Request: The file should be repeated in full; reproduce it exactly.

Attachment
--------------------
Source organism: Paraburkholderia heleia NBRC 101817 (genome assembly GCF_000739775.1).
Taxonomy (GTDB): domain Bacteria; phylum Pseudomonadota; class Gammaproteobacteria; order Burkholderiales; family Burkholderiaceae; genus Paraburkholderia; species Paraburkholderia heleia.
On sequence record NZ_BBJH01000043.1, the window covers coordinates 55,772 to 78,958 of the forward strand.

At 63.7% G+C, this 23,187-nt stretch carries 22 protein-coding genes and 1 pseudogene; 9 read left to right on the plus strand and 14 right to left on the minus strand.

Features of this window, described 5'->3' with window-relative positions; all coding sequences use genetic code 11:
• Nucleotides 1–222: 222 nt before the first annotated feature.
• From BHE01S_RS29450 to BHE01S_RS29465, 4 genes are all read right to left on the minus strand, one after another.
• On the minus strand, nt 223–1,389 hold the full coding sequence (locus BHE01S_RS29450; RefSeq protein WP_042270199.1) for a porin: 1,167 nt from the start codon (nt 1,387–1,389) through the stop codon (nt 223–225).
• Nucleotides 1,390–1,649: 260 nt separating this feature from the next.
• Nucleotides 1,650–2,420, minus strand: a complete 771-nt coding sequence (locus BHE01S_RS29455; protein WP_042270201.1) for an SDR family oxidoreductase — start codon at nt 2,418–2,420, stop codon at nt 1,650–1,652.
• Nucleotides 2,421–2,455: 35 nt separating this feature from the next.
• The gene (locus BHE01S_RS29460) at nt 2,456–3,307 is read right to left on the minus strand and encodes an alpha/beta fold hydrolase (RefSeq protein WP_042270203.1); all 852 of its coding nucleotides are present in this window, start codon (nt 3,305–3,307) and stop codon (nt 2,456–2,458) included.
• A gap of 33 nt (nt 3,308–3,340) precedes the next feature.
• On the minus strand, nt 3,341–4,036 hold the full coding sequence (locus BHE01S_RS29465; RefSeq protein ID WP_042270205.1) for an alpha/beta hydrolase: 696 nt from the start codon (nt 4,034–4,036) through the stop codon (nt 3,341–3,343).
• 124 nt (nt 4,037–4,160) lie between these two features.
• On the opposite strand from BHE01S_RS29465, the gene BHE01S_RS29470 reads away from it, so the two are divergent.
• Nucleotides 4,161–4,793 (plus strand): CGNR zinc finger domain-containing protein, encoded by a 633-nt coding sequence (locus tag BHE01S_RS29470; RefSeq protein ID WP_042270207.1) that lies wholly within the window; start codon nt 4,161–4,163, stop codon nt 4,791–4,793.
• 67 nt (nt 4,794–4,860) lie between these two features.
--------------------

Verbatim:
Source organism: Paraburkholderia heleia NBRC 101817 (genome assembly GCF_000739775.1).
Taxonomy (GTDB): domain Bacteria; phylum Pseudomonadota; class Gammaproteobacteria; order Burkholderiales; family Burkholderiaceae; genus Paraburkholderia; species Paraburkholderia heleia.
On sequence record NZ_BBJH01000043.1, the window covers coordinates 55,772 to 78,958 of the forward strand.

At 63.7% G+C, this 23,187-nt stretch carries 22 protein-coding genes and 1 pseudogene; 9 read left to right on the plus strand and 14 right to left on the minus strand.

Features of this window, described 5'->3' with window-relative positions; all coding sequences use genetic code 11:
• Nucleotides 1–222: 222 nt before the first annotated feature.
• From BHE01S_RS29450 to BHE01S_RS29465, 4 genes are all read right to left on the minus strand, one after another.
• On the minus strand, nt 223–1,389 hold the full coding sequence (locus BHE01S_RS29450; RefSeq protein WP_042270199.1) for a porin: 1,167 nt from the start codon (nt 1,387–1,389) through the stop codon (nt 223–225).
• Nucleotides 1,390–1,649: 260 nt separating this feature from the next.
• Nucleotides 1,650–2,420, minus strand: a complete 771-nt coding sequence (locus BHE01S_RS29455; protein WP_042270201.1) for an SDR family oxidoreductase — start codon at nt 2,418–2,420, stop codon at nt 1,650–1,652.
• Nucleotides 2,421–2,455: 35 nt separating this feature from the next.
• The gene (locus BHE01S_RS29460) at nt 2,456–3,307 is read right to left on the minus strand and encodes an alpha/beta fold hydrolase (RefSeq protein WP_042270203.1); all 852 of its coding nucleotides are present in this window, start codon (nt 3,305–3,307) and stop codon (nt 2,456–2,458) included.
• A gap of 33 nt (nt 3,308–3,340) precedes the next feature.
• On the minus strand, nt 3,341–4,036 hold the full coding sequence (locus BHE01S_RS29465; RefSeq protein ID WP_042270205.1) for an alpha/beta hydrolase: 696 nt from the start codon (nt 4,034–4,036) through the stop codon (nt 3,341–3,343).
• 124 nt (nt 4,037–4,160) lie between these two features.
• On the opposite strand from BHE01S_RS29465, the gene BHE01S_RS29470 reads away from it, so the two are divergent.
• Nucleotides 4,161–4,793 (plus strand): CGNR zinc finger domain-containing protein, encoded by a 633-nt coding sequence (locus tag BHE01S_RS29470; RefSeq protein ID WP_042270207.1) that lies wholly within the window; start codon nt 4,161–4,163, stop codon nt 4,791–4,793.
• 67 nt (nt 4,794–4,860) lie between these two features.